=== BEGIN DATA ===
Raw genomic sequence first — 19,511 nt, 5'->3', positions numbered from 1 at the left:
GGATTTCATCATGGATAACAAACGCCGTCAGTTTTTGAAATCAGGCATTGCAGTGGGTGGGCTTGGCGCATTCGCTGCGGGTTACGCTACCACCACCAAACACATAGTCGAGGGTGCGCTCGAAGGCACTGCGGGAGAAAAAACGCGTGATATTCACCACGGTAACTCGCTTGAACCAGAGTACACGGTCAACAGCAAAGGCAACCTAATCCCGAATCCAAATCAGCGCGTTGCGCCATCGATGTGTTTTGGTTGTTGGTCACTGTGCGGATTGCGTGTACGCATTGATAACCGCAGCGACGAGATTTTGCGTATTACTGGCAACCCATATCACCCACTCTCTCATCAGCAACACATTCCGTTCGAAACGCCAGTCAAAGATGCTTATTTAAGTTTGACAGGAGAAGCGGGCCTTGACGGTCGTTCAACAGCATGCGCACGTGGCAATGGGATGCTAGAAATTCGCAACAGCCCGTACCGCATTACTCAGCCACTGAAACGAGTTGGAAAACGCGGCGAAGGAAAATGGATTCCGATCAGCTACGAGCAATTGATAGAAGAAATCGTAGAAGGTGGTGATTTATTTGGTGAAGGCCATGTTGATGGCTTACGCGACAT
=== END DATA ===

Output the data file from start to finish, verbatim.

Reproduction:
Raw genomic sequence first — 19,511 nt, 5'->3', positions numbered from 1 at the left:
GGATTTCATCATGGATAACAAACGCCGTCAGTTTTTGAAATCAGGCATTGCAGTGGGTGGGCTTGGCGCATTCGCTGCGGGTTACGCTACCACCACCAAACACATAGTCGAGGGTGCGCTCGAAGGCACTGCGGGAGAAAAAACGCGTGATATTCACCACGGTAACTCGCTTGAACCAGAGTACACGGTCAACAGCAAAGGCAACCTAATCCCGAATCCAAATCAGCGCGTTGCGCCATCGATGTGTTTTGGTTGTTGGTCACTGTGCGGATTGCGTGTACGCATTGATAACCGCAGCGACGAGATTTTGCGTATTACTGGCAACCCATATCACCCACTCTCTCATCAGCAACACATTCCGTTCGAAACGCCAGTCAAAGATGCTTATTTAAGTTTGACAGGAGAAGCGGGCCTTGACGGTCGTTCAACAGCATGCGCACGTGGCAATGGGATGCTAGAAATTCGCAACAGCCCGTACCGCATTACTCAGCCACTGAAACGAGTTGGAAAACGCGGCGAAGGAAAATGGATTCCGATCAGCTACGAGCAATTGATAGAAGAAATCGTAGAAGGTGGTGATTTATTTGGTGAAGGCCATGTTGATGGCTTACGCGACAT